Website Design with Lightroom

I’ve been meaning to update my website for 2 years now. It is outdated and stagnant, but time, money and my innate procrastination skills have put it off for too long now. So my friend Rod Barbee put me onto these cool website creation plug ins from The Turning Gate.These plug into the Lightroom web module and allow you to create a website from scratch with update-able image galleries. Which is great since all of my images are organized in Lightroom.

These tools make website creation fairly straightforward. As with everything there is a learning curve! The company has great tutorials to walk you through the various stages of creation and the on screen information is good as well. It helps that I’ve actually had experience writing my own website so I understand the basic coding behind it, but there is so much new stuff out there I didn’t want to learn an entirely new language to have a modern looking website. You could also pay someone to design a site for you and if I had the money I would go that route! Sadly the nature photographer is not so highly paid.

As with all things it takes some time to determine the ‘look’ of your site. I find this tedious but necessary for branding and cohesiveness of your business. The Turning Gate offers several free templates to get you started and then you can customize colors and images to your hearts content. Take some time to look at other peoples websites to get an idea of what you want and what you like.

Then map out what you want to offer. For example you’ll have a splash or home page, galleries, services of some sort, about you and contact info. Write down everything you want and under what heading you want it. Do you want to sell from your site? Turning Gate has cart options as well. There are a ton of options available to the photographer.

If you are starting a business I highly recommend having a graphic artist design a logo for you. Fortunately my friend helped me out. Make sure it is something you like and use it everywhere, again branding is the key!

So if you’re looking to create a website and are already using Lightroom check out Turning Gate. The prices are good for the variety of options available plus you can mix and match to create what you want!

Check out Rod Barbee’s  site to see what he did with the The Turning Gate and be on the lookout for a new website from me!



Setting the right Shutter Speed – part 2 – Hand Holding

Many people hand hold the camera to take photographs. This is fine but it is critical that you have a minimum shutter speed for you to  acquire a sharp image. What is this speed? For a normal lens (24-100mm) and a normal person it’s about 1/60 of a second. Some people are steadier and others more shaky.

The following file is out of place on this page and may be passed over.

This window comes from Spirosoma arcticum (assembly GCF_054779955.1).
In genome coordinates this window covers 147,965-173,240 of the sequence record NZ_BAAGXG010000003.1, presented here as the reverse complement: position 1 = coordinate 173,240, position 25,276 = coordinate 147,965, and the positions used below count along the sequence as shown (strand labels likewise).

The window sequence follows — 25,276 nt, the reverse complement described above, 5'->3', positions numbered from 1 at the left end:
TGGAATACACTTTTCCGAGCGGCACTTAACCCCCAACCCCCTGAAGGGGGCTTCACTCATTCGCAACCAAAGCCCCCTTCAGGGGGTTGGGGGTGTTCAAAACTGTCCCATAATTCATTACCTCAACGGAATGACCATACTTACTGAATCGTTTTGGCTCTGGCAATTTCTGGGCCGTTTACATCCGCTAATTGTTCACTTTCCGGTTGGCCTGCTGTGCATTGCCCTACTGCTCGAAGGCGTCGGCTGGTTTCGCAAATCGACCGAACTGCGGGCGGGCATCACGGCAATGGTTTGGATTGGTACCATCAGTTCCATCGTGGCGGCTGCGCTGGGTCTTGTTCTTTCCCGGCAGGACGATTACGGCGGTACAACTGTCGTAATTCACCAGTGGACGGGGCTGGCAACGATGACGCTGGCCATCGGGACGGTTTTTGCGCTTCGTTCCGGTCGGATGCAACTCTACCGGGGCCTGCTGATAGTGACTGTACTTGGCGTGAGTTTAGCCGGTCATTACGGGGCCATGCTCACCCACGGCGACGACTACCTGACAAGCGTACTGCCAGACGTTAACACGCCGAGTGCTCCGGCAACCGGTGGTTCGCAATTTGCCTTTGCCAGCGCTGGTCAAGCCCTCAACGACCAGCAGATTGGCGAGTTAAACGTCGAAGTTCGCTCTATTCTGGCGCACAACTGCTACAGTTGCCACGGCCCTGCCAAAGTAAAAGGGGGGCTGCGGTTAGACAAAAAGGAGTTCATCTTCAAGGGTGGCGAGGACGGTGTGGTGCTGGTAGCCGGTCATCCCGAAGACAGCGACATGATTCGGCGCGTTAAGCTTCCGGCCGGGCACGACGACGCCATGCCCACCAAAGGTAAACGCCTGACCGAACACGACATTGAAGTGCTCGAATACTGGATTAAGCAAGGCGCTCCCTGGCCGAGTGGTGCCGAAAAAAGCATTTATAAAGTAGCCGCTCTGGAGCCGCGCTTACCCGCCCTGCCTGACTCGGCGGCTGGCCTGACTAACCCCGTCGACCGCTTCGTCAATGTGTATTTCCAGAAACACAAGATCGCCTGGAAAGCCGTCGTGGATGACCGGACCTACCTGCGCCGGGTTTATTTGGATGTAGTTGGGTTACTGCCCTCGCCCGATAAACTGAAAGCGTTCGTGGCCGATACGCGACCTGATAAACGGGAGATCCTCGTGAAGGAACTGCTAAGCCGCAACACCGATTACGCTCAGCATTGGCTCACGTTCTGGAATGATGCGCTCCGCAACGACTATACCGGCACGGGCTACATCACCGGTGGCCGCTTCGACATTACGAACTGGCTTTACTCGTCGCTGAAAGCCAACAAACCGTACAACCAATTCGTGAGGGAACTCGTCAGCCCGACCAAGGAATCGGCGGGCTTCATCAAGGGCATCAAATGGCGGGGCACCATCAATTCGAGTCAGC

Portrait at 1/60 of a second










If you have an image stabilized or vibration reduction lens then you might be able to get consistently sharp images at 1/15 of a second.

Portrait at 1/15 of a second with Image Stabilization











If you are using a large heavy lens, ie a 400mm then the minimum shutter speed needs to be faster. Why? Because the lens/camera combo is heavier and therefore harder to hold steady. A general rule is 1/focal length of the lens. For this example you would at least need a shutter speed of 1/400 of a second.

400mm lens hand held from a kayak, 1/4000 of a second

Use the following exercise to determine the minimum shutter speed you need for each lens you have. The lighter the lens the slower you can hold up to a point.

Exercise: Try photographing a written sign 6 times each at various shutter speeds: 1/8, 1/15, 1/30, 1/60

Download the images onto the computer and zoom into 100%. You want at least 5 out of 6 images sharp for you to say you can consistently get a sharp image at that shutter speed. For instance, say you got all 6 sharp at 1/60, 5 sharp at 1/30, 3 sharp at 1/15 and 1 sharp at 1/8. The minimum speed you should ever use while hand holding is 1/30 second to get consistently sharp images from your end.

Getting sharp images also depends on the subject, mentioned in the previous lesson on stopping action, and whether you properly acquired focus on the subject. Depth of field, aperture, also plays a role. We will address them all in subsequent posts. For this lesson find out what the minimum shutter speed is for you for each lens you own.  Check the speed before you take the shot! We’ll talk about how to adjust aperture and ISO to get faster shutter speeds in subsequent posts.

Next time we’ll look at how the ambient light affects the shutter speed you can get.